Atop a parking garage in downtown Atlanta, a group of black college band alumni serenaded protesters with a tuba-heavy mix of tunes. Standing within earshot, business owner Leah Aforkor Quaye said it was her first time hitting the streets.
"This makes people so uncomfortable, but the only way things are happening is if we make people uncomfortable," said Quaye, who is black.
In Raeford, North Carolina, a town near Floyd's birthplace, people lined up outside a Free Will Baptist church, waiting to enter in small groups. At a private memorial service, mourners sang along with a choir. At the front of the chapel was a large photo of Floyd and a portrait of him adorned with an angel's wings and halo.
"It could have been me. It could have been my brother, my father, any of my friends who are black," said Erik Carlos of nearby Fayetteville. "It made me feel very vulnerable at first."
Floyd's body will go to Houston, where he lived before Minneapolis, for another memorial in the coming days.
Protesters and their supporters in public office say they're determined to turn the outpouring into change, notably overhauling policing policies. Many marchers urged officials to "defund the police," which some painted in enormous yellow letters on the street leading to the White House near a "Black Lives Matter" mural that the mayor had added a day earlier.
Theresa Bland, 68, a retired teacher and real estate agent protesting at the Ohio Statehouse in Columbus, envisioned a broader agenda.
"I'm looking at affordable housing, political justice, prison reform," she said.
Some change already has come.
Minneapolis officials have agreed to ban chokeholds and neck restraints and require that officers stop colleagues who are using improper force. California Gov. Gavin Newsom ordered the state's police-training program to stop teaching officers a neck hold that blocks blood flowing to the brain.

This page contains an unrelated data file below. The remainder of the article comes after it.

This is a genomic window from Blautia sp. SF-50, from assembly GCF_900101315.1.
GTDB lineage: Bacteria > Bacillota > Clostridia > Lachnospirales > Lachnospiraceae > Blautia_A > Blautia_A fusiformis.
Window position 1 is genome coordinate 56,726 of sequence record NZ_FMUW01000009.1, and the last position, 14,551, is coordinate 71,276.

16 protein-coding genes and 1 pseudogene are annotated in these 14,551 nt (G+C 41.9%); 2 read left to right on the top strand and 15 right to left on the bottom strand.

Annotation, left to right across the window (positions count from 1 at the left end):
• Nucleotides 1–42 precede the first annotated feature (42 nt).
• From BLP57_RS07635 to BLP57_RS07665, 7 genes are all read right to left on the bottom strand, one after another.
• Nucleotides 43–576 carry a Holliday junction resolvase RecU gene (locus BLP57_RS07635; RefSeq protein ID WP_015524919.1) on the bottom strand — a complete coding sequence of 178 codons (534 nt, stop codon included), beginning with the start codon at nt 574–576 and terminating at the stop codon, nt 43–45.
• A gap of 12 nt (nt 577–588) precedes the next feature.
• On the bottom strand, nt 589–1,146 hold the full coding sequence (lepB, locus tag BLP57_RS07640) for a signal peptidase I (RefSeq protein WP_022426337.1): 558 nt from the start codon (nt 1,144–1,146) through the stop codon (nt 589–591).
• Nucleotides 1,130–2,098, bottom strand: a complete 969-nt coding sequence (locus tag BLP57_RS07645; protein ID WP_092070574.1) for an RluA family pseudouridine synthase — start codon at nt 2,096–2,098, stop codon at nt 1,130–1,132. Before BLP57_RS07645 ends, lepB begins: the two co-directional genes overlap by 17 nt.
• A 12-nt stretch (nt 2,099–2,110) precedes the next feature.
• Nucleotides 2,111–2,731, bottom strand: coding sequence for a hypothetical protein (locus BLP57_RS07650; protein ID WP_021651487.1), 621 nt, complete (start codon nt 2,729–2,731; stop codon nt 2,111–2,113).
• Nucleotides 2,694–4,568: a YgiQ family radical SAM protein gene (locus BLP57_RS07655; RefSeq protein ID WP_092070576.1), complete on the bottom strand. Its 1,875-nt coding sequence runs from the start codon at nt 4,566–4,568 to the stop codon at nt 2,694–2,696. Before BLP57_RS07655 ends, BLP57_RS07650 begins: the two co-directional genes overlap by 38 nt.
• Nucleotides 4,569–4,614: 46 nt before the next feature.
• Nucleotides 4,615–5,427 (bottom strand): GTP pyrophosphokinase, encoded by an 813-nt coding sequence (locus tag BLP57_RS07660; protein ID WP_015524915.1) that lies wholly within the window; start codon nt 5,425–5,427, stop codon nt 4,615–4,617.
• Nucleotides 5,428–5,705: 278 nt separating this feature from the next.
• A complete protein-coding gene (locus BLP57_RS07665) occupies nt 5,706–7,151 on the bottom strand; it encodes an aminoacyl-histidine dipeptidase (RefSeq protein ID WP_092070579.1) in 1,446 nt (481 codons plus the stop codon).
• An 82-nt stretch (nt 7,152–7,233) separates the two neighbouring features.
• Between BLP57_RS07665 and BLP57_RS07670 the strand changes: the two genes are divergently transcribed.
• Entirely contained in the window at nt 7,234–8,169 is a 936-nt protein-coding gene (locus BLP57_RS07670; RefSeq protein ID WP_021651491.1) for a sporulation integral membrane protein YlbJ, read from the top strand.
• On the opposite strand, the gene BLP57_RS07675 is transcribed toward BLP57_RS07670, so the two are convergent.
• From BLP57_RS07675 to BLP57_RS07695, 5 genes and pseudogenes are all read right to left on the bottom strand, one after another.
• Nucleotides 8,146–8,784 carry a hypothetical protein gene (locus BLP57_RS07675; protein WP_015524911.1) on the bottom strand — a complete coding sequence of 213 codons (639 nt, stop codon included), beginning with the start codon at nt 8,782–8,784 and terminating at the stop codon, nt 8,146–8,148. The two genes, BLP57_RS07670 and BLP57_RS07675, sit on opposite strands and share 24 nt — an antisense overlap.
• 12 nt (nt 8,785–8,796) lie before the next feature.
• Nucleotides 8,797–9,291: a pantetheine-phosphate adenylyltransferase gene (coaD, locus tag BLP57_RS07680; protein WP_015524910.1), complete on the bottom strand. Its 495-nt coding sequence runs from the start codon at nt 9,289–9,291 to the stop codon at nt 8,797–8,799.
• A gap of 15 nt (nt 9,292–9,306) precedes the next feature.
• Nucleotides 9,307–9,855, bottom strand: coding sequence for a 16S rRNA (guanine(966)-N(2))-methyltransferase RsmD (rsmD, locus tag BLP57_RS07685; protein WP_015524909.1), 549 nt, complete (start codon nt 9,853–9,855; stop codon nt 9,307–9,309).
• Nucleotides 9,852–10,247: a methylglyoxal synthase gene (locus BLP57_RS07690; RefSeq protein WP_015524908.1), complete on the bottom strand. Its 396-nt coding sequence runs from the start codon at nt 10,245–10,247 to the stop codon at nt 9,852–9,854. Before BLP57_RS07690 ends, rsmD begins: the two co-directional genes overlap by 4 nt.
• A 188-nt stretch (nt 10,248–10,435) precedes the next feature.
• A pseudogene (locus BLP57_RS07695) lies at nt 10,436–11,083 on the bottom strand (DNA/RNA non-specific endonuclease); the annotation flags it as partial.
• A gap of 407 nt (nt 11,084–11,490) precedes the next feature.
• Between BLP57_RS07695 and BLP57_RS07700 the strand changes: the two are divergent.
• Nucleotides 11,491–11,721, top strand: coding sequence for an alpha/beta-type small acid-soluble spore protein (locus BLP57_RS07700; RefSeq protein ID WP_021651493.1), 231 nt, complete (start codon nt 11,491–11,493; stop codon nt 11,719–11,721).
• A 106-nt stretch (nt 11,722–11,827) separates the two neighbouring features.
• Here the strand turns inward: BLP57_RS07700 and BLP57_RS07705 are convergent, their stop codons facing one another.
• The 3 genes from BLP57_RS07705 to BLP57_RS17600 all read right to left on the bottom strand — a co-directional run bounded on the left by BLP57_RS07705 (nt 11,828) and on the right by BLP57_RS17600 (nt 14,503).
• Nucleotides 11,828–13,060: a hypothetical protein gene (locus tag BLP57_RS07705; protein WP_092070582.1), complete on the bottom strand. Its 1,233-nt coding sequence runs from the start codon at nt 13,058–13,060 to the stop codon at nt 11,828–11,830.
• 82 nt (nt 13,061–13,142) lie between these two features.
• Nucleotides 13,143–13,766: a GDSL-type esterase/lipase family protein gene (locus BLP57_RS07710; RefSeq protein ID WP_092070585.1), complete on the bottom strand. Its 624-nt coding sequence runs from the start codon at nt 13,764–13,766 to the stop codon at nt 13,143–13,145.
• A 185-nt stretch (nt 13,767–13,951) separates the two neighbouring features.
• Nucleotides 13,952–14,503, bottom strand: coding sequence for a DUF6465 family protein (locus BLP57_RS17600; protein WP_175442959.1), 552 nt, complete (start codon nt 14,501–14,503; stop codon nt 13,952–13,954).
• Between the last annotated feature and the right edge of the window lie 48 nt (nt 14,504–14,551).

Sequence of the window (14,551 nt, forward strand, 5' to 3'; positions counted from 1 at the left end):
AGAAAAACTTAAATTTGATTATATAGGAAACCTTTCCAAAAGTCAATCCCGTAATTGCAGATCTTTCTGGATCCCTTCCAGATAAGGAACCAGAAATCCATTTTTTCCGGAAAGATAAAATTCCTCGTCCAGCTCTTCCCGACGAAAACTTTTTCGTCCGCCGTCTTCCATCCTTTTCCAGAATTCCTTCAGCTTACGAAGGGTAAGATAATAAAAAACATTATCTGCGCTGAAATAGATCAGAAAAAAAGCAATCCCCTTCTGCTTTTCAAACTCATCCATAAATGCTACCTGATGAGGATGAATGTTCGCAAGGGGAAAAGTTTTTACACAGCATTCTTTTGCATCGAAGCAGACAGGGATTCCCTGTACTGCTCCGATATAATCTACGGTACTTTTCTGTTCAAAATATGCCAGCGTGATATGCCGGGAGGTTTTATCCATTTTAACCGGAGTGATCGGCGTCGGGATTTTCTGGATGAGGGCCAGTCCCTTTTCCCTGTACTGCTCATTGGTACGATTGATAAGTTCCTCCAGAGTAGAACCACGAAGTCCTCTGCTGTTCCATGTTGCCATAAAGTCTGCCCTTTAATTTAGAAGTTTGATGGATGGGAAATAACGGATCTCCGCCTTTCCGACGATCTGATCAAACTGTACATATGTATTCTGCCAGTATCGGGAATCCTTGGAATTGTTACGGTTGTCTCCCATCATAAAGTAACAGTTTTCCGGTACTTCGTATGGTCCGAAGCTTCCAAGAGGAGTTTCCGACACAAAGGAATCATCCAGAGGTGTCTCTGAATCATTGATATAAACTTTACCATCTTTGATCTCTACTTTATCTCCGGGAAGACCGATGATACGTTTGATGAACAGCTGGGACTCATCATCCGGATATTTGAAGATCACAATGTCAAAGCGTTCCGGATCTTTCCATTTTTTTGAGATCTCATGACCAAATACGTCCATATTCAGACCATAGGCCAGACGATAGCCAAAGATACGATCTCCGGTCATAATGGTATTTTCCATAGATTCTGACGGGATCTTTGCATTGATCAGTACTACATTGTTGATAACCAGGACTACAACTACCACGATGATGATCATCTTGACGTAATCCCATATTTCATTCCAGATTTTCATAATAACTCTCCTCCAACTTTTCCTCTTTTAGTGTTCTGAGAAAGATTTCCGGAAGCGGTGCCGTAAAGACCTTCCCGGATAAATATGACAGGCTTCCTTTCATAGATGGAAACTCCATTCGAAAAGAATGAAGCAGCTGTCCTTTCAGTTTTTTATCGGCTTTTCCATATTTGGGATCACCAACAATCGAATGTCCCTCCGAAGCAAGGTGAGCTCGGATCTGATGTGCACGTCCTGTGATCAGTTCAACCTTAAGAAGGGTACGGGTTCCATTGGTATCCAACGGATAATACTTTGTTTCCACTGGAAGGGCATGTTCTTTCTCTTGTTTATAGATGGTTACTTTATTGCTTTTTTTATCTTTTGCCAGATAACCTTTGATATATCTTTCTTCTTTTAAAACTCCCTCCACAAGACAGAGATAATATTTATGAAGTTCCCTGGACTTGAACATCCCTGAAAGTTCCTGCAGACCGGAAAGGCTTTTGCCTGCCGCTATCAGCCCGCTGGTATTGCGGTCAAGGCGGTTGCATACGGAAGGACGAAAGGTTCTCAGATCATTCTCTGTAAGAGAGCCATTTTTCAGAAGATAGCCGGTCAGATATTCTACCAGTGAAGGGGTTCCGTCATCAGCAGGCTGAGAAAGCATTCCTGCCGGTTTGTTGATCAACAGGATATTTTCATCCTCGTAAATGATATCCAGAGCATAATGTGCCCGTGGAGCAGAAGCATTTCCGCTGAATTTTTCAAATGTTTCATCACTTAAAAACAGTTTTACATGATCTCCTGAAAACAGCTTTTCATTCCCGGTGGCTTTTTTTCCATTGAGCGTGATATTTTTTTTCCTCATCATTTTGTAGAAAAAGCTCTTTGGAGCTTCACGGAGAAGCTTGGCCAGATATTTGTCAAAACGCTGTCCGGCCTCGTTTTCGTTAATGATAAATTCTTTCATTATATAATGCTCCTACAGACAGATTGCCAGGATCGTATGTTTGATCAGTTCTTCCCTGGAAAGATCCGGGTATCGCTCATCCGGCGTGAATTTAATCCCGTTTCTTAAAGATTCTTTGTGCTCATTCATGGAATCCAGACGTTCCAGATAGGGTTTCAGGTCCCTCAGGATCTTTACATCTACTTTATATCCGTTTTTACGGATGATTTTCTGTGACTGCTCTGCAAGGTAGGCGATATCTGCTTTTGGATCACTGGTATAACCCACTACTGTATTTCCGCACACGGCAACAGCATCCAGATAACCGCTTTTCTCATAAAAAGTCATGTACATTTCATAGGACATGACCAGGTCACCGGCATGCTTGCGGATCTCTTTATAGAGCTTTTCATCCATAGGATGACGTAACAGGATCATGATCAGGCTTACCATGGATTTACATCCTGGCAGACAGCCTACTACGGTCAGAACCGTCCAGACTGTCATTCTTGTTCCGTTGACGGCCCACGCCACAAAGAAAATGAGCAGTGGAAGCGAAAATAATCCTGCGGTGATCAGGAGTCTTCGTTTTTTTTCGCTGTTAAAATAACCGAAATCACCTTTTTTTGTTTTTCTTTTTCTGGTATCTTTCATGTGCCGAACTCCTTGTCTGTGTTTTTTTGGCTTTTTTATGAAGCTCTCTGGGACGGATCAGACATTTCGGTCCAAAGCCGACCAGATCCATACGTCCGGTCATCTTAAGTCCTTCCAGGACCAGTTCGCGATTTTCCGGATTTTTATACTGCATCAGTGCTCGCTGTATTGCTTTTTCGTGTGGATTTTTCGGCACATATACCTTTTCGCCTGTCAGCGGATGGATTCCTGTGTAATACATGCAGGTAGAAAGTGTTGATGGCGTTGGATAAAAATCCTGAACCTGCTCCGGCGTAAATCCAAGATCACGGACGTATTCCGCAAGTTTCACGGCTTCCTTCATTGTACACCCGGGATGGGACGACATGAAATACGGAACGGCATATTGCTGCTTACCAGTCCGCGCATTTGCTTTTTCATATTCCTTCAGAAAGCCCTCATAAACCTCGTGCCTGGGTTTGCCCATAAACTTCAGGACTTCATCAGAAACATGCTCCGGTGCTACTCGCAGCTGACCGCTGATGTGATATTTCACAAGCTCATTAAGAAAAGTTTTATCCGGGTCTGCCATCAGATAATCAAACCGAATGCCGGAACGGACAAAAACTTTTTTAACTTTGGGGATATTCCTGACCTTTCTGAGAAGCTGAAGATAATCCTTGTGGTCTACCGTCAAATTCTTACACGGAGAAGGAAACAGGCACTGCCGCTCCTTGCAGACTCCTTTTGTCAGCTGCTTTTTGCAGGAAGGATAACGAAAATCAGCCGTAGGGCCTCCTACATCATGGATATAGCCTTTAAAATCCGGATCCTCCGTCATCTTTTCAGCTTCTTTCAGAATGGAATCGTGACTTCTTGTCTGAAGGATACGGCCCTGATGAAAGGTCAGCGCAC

The police chief in Bellevue, a wealthy city near Seattle, largely banned officers from using neck restraints, while police in Reno, Nevada, updated their use-of-force policy.
Congressional Democrats are preparing a sweeping package of police reforms, which is expected to include changes to immunity provisions and creating a database of use-of-force incidents. Revamped training requirements are planned, too, among them a ban on chokeholds.
The prospects of reforms clearing a divided Congress are unclear.
While police in some places have knelt in solidarity with protesters, their treatment of some marchers also has generated more tension.
Two officers in Buffalo, New York, were charged Saturday with second-degree assault after a video earlier this week showed them shoving a 75-year-old protester, who smashed his head on the pavement. Both pleaded not guilty.
Most protests in Europe were peaceful. In London, however, clashes with police erupted after thousands gathered amid a cold rain. In the French city of Marseille, authorities fired tear gas and pepper spray as protesters hurled bottles and rocks.
Back in North Carolina, the Rev. Christopher Stackhouse recounted the circumstances of Floyd's death for the congregation.
"It took 8 minutes and 46 seconds for him to die," Stackhouse said at the memorial service. "But it took 401 years to put the system in place so nothing would happen."
Pritchard reported from Los Angeles and Foreman from Raeford, North Carolina. Associated Press staff from around the world contributed to this report, including Jeff Chiu in San Francisco; Jill Colvin in Washington; Jeff Amy in Atlanta; Julie Carr Smyth in Columbus, Ohio; John Leicester in Paris; and David Crary and Brian Mahoney in New York.